Govt looking for ways to avoid power tariff hike

Updated February 18, 2020

Email

The government is working on a plan for charging electricity to consumers at annualised average rates for a period of about 18 months with the consent of stakeholders including the International Monetary Fund (IMF).  — AFP/File
The government is working on a plan for charging electricity to consumers at annualised average rates for a period of about 18 months with the consent of stakeholders including the International Monetary Fund (IMF). — AFP/File

ISLAMABAD: The government is working on a plan for charging electricity to consumers at annualised average rates for a period of about 18 months with the consent of stakeholders including the International Monetary Fund (IMF).

Speaking at a meeting of the Senate Standing Committee on Power, Secretary Power Irfan Ali said the government was still working on the plan that would be presented to the Economic Coordination Committee of the Cabinet for formal approval with prior clearance of the prime minister.

He said the IMF mission that visited Pakistan recently did not reject the proposed plan when shared and was ready to discuss it further and its details could not be disclosed at this stage. The meeting was presided over by Senator Fida Muhammad.

A senior official close to Ali told Dawn that the prime minister was given a presentation as to how and to what extent tariff increase could be avoided through efficiency gains.

It was also emphasised by the secretary that increase in electricity costs was not a solution as it negatively affected the economic growth and resultantly the utility’s consumption.

It was therefore proposed that a reduced average of non-peak hour power tariff be provided to entire industry. The non-peak hour tariff, that is applicable for 20 hours a day, therefore would come down by about Rs1.68per unit on average for all industries.

Also, the industry would be offered a further incentive of a lower rate of about Rs12 or so on incremental consumption based on previous year’s average consumption. This would be a slight change from an existing arrangement under which users are offered a fixed tariff of Rs11.97 per unit on additional units consumed in a month when compared to the same month of previous year. The scheme introduced ahead of recent winter is reported to have resulted in higher capacity utilisation of about 1,200-1,400MW.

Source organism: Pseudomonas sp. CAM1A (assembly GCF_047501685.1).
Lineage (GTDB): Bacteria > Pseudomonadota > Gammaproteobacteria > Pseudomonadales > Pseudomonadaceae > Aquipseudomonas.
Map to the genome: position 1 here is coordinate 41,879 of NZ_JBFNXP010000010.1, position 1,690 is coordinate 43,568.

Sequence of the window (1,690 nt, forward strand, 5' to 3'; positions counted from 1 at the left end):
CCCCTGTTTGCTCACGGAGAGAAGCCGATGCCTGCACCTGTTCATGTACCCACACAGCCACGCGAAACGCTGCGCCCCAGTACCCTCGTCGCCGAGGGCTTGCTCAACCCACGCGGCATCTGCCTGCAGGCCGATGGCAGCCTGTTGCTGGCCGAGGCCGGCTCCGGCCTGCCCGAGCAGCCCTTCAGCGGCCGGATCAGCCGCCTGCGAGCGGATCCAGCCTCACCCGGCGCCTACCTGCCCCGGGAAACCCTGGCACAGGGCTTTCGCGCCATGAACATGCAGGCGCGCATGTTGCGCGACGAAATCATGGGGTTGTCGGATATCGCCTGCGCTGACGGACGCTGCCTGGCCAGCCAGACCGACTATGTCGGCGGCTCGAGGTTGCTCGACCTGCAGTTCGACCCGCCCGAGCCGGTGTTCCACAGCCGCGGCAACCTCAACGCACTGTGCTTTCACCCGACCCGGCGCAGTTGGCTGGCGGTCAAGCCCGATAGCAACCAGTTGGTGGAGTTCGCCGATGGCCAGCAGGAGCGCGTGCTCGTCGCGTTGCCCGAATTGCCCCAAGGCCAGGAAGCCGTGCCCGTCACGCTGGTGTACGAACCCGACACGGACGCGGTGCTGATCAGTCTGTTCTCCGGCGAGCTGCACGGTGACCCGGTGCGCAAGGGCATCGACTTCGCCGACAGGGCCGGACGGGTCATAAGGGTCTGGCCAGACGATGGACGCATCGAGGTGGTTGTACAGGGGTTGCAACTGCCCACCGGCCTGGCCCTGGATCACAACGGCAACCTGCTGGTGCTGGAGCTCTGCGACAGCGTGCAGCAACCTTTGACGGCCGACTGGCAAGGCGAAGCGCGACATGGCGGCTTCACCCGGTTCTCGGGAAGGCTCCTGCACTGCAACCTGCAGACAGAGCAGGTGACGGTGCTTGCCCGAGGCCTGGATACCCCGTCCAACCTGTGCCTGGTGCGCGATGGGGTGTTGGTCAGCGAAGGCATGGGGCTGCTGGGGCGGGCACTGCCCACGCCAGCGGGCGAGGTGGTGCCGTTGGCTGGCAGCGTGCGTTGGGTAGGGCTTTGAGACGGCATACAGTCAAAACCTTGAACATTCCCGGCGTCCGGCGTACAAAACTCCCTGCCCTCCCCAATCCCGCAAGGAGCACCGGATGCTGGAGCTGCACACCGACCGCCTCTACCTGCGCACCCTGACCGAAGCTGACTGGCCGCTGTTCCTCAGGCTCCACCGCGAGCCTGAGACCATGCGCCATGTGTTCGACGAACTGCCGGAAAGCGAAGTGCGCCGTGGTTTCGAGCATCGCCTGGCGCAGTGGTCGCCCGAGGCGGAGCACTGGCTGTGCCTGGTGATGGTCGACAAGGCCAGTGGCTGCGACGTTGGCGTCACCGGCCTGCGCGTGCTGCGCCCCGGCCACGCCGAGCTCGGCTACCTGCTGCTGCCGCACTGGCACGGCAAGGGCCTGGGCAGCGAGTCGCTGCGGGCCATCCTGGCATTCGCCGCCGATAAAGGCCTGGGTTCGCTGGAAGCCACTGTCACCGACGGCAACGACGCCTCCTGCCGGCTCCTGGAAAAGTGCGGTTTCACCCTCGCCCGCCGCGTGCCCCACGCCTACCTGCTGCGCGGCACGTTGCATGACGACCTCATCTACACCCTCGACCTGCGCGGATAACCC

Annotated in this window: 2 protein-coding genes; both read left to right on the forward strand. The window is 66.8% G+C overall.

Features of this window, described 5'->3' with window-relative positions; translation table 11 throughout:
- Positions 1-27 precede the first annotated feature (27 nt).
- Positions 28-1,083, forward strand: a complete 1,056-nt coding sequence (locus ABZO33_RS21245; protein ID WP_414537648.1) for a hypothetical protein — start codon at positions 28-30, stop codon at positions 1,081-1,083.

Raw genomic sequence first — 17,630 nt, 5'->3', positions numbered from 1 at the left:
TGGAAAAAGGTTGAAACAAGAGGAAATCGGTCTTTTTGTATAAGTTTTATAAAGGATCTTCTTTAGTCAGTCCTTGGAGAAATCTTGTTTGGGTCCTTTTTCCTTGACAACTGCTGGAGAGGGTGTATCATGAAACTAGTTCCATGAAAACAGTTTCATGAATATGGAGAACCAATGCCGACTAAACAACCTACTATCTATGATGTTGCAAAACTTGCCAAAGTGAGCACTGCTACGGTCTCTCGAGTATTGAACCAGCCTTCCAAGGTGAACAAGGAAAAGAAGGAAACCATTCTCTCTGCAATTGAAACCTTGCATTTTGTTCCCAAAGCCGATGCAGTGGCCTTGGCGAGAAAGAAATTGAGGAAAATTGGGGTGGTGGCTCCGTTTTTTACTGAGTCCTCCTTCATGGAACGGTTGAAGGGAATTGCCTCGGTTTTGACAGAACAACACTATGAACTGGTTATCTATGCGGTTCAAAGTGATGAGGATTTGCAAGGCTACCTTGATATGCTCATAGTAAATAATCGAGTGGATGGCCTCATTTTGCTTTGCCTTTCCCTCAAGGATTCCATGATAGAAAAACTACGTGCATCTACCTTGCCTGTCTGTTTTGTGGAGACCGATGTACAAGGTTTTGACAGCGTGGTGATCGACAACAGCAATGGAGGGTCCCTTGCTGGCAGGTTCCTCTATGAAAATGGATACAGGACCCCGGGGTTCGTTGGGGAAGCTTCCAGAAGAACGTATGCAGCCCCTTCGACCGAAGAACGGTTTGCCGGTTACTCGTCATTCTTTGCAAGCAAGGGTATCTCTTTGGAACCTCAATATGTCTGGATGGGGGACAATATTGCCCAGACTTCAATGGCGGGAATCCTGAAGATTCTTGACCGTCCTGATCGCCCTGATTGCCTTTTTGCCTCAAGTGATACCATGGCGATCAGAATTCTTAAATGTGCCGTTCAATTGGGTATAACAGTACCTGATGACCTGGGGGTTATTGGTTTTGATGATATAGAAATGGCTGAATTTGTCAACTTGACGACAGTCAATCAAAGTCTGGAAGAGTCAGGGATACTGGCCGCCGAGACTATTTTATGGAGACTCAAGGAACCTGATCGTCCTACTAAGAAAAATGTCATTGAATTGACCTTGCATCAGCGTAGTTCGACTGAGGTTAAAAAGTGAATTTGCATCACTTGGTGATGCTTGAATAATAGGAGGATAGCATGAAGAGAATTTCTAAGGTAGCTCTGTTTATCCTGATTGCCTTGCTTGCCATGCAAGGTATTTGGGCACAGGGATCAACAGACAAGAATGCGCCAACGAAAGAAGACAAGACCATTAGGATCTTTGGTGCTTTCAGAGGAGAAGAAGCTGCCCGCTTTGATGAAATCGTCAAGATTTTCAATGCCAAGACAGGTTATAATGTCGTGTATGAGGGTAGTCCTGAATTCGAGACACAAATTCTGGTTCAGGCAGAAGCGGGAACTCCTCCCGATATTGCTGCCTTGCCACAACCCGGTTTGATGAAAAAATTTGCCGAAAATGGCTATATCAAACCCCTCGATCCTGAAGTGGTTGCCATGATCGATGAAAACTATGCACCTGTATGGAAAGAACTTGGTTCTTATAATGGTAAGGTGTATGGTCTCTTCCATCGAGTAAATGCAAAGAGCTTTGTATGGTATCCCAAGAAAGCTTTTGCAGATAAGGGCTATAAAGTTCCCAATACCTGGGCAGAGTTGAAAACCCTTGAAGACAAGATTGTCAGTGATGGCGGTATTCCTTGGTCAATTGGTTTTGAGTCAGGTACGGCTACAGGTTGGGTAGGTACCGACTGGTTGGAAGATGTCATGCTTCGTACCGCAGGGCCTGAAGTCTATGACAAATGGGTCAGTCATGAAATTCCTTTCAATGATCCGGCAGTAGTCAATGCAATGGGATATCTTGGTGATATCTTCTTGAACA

In addition, it was proposed that the tariff adjustment for one quarter should be applicable after dispensation of the adjustment of the previous quarter so that there was no add-on effect. The officials said the prime minister appreciated the proposals but wanted engagement of all stakeholders before finalisation of a plan for implementation.

The committee was informed that the Power Division, like all the consumers, was also fed up with a total of 17 tariff adjustments a year in the shape of monthly fuel cost fluctuation, quarterly reviews and annual changes to tariff.

An annualised average tariff would compensate the losses to power companies in one month with savings in another but effectively there would be no increase in tariff for 18 months.

Responding to questions from senators as to why fuel cost adjustments continued to be recovered from consumers across the country while they were not passed on to K-Electric subscribers, the power secretary said non-adjustment of fuel cost to consumer tariff of KE for 11 quarters had resulted in a Rs80bn backlog.

Ali agreed that recovery of such a huge amount in one go was impossible and would have to be staggered. The senators criticised the Power Division for holding back a notification on tariff adjustment for Karachiites determined by the regulator months ago.

Senator Nauman Wazir of PTI also proposed that Rs2.88 per unit quarterly adjustment in average tariff should also be recovered from consumers of KE like rest of the country.

The committee was also informed that amendments to National Electric and Power Regulatory Authority laws were also in process so that its determinations could also be challenged by the government before tribunals proposed under the draft law.

Meanwhile, Senator Shibli Faraz disagreed with the proposal saying the tariff determined by the regulator should be final as previous governments had also frozen electricity prices instead of implementing Nepra decisions, resulting in huge backlog and losses to power companies and sudden burden to consumers. He said the government should avoid those follies and take decisions in the national interest without caring for political costs.

Published in Dawn, February 18th, 2020